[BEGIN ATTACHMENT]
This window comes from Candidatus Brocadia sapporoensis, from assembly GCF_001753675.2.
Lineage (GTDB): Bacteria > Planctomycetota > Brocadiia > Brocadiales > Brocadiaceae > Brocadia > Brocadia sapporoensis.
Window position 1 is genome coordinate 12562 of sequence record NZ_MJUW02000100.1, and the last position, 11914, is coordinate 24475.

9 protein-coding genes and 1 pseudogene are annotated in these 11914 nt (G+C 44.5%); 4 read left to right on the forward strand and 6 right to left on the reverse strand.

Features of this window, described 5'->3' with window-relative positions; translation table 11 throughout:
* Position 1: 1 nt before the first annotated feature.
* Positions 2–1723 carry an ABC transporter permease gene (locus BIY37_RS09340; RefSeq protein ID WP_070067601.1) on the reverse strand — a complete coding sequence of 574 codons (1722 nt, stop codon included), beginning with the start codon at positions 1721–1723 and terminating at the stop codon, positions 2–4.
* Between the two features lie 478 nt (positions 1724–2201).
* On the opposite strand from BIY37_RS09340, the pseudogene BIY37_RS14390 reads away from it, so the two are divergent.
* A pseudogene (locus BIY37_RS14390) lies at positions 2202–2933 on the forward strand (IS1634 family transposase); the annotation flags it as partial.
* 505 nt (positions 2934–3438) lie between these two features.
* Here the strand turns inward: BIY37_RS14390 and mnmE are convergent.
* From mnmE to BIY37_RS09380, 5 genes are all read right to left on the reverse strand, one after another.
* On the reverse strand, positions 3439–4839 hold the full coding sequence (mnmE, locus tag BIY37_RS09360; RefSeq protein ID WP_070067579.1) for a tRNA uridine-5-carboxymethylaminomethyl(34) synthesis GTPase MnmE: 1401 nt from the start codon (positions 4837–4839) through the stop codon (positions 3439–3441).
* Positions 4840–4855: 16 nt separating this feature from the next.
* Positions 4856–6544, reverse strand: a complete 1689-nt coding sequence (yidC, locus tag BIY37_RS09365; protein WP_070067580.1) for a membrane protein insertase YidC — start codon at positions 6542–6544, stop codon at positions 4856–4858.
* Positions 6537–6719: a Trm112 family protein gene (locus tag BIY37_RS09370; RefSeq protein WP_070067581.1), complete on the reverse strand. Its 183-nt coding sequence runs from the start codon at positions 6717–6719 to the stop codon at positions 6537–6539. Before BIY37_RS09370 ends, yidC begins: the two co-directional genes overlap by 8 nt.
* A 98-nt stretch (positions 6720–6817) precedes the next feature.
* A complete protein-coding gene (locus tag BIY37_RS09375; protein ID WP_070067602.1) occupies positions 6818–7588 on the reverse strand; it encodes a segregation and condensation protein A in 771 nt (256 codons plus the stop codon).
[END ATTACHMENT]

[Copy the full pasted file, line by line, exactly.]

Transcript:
This window comes from Candidatus Brocadia sapporoensis, from assembly GCF_001753675.2.
Lineage (GTDB): Bacteria > Planctomycetota > Brocadiia > Brocadiales > Brocadiaceae > Brocadia > Brocadia sapporoensis.
Window position 1 is genome coordinate 12562 of sequence record NZ_MJUW02000100.1, and the last position, 11914, is coordinate 24475.

9 protein-coding genes and 1 pseudogene are annotated in these 11914 nt (G+C 44.5%); 4 read left to right on the forward strand and 6 right to left on the reverse strand.

Features of this window, described 5'->3' with window-relative positions; translation table 11 throughout:
* Position 1: 1 nt before the first annotated feature.
* Positions 2–1723 carry an ABC transporter permease gene (locus BIY37_RS09340; RefSeq protein ID WP_070067601.1) on the reverse strand — a complete coding sequence of 574 codons (1722 nt, stop codon included), beginning with the start codon at positions 1721–1723 and terminating at the stop codon, positions 2–4.
* Between the two features lie 478 nt (positions 1724–2201).
* On the opposite strand from BIY37_RS09340, the pseudogene BIY37_RS14390 reads away from it, so the two are divergent.
* A pseudogene (locus BIY37_RS14390) lies at positions 2202–2933 on the forward strand (IS1634 family transposase); the annotation flags it as partial.
* 505 nt (positions 2934–3438) lie between these two features.
* Here the strand turns inward: BIY37_RS14390 and mnmE are convergent.
* From mnmE to BIY37_RS09380, 5 genes are all read right to left on the reverse strand, one after another.
* On the reverse strand, positions 3439–4839 hold the full coding sequence (mnmE, locus tag BIY37_RS09360; RefSeq protein ID WP_070067579.1) for a tRNA uridine-5-carboxymethylaminomethyl(34) synthesis GTPase MnmE: 1401 nt from the start codon (positions 4837–4839) through the stop codon (positions 3439–3441).
* Positions 4840–4855: 16 nt separating this feature from the next.
* Positions 4856–6544, reverse strand: a complete 1689-nt coding sequence (yidC, locus tag BIY37_RS09365; protein WP_070067580.1) for a membrane protein insertase YidC — start codon at positions 6542–6544, stop codon at positions 4856–4858.
* Positions 6537–6719: a Trm112 family protein gene (locus tag BIY37_RS09370; RefSeq protein WP_070067581.1), complete on the reverse strand. Its 183-nt coding sequence runs from the start codon at positions 6717–6719 to the stop codon at positions 6537–6539. Before BIY37_RS09370 ends, yidC begins: the two co-directional genes overlap by 8 nt.
* A 98-nt stretch (positions 6720–6817) precedes the next feature.
* A complete protein-coding gene (locus tag BIY37_RS09375; protein ID WP_070067602.1) occupies positions 6818–7588 on the reverse strand; it encodes a segregation and condensation protein A in 771 nt (256 codons plus the stop codon).